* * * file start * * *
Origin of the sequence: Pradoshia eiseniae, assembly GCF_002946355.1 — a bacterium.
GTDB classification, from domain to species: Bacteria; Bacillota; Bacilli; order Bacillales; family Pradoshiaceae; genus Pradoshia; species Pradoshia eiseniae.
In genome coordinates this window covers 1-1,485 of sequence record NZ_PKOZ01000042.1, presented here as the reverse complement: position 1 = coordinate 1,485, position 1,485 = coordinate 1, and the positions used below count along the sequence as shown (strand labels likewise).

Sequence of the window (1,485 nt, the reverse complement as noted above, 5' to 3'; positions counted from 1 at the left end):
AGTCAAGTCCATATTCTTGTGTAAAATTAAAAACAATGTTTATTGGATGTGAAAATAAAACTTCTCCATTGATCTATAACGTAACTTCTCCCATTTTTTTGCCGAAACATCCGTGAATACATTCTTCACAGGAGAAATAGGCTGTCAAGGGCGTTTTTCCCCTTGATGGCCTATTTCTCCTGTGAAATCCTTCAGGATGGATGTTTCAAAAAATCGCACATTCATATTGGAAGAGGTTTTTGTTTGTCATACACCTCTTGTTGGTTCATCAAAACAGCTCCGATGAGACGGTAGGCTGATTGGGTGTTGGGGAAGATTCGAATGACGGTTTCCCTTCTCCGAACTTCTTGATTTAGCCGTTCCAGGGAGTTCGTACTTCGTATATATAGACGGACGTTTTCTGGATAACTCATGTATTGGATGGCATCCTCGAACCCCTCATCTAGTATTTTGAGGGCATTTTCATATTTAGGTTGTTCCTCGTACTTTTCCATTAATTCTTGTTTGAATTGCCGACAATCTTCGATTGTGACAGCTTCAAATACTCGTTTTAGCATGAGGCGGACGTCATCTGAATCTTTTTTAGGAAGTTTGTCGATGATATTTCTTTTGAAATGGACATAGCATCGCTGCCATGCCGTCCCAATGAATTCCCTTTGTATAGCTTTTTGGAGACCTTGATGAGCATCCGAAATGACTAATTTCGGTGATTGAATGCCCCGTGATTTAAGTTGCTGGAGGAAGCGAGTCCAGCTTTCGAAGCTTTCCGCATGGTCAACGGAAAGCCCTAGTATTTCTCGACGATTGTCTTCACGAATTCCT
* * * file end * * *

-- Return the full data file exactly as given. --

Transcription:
Origin of the sequence: Pradoshia eiseniae, assembly GCF_002946355.1 — a bacterium.
GTDB classification, from domain to species: Bacteria; Bacillota; Bacilli; order Bacillales; family Pradoshiaceae; genus Pradoshia; species Pradoshia eiseniae.
In genome coordinates this window covers 1-1,485 of sequence record NZ_PKOZ01000042.1, presented here as the reverse complement: position 1 = coordinate 1,485, position 1,485 = coordinate 1, and the positions used below count along the sequence as shown (strand labels likewise).

Sequence of the window (1,485 nt, the reverse complement as noted above, 5' to 3'; positions counted from 1 at the left end):
AGTCAAGTCCATATTCTTGTGTAAAATTAAAAACAATGTTTATTGGATGTGAAAATAAAACTTCTCCATTGATCTATAACGTAACTTCTCCCATTTTTTTGCCGAAACATCCGTGAATACATTCTTCACAGGAGAAATAGGCTGTCAAGGGCGTTTTTCCCCTTGATGGCCTATTTCTCCTGTGAAATCCTTCAGGATGGATGTTTCAAAAAATCGCACATTCATATTGGAAGAGGTTTTTGTTTGTCATACACCTCTTGTTGGTTCATCAAAACAGCTCCGATGAGACGGTAGGCTGATTGGGTGTTGGGGAAGATTCGAATGACGGTTTCCCTTCTCCGAACTTCTTGATTTAGCCGTTCCAGGGAGTTCGTACTTCGTATATATAGACGGACGTTTTCTGGATAACTCATGTATTGGATGGCATCCTCGAACCCCTCATCTAGTATTTTGAGGGCATTTTCATATTTAGGTTGTTCCTCGTACTTTTCCATTAATTCTTGTTTGAATTGCCGACAATCTTCGATTGTGACAGCTTCAAATACTCGTTTTAGCATGAGGCGGACGTCATCTGAATCTTTTTTAGGAAGTTTGTCGATGATATTTCTTTTGAAATGGACATAGCATCGCTGCCATGCCGTCCCAATGAATTCCCTTTGTATAGCTTTTTGGAGACCTTGATGAGCATCCGAAATGACTAATTTCGGTGATTGAATGCCCCGTGATTTAAGTTGCTGGAGGAAGCGAGTCCAGCTTTCGAAGCTTTCCGCATGGTCAACGGAAAGCCCTAGTATTTCTCGACGATTGTCTTCACGAATTCCT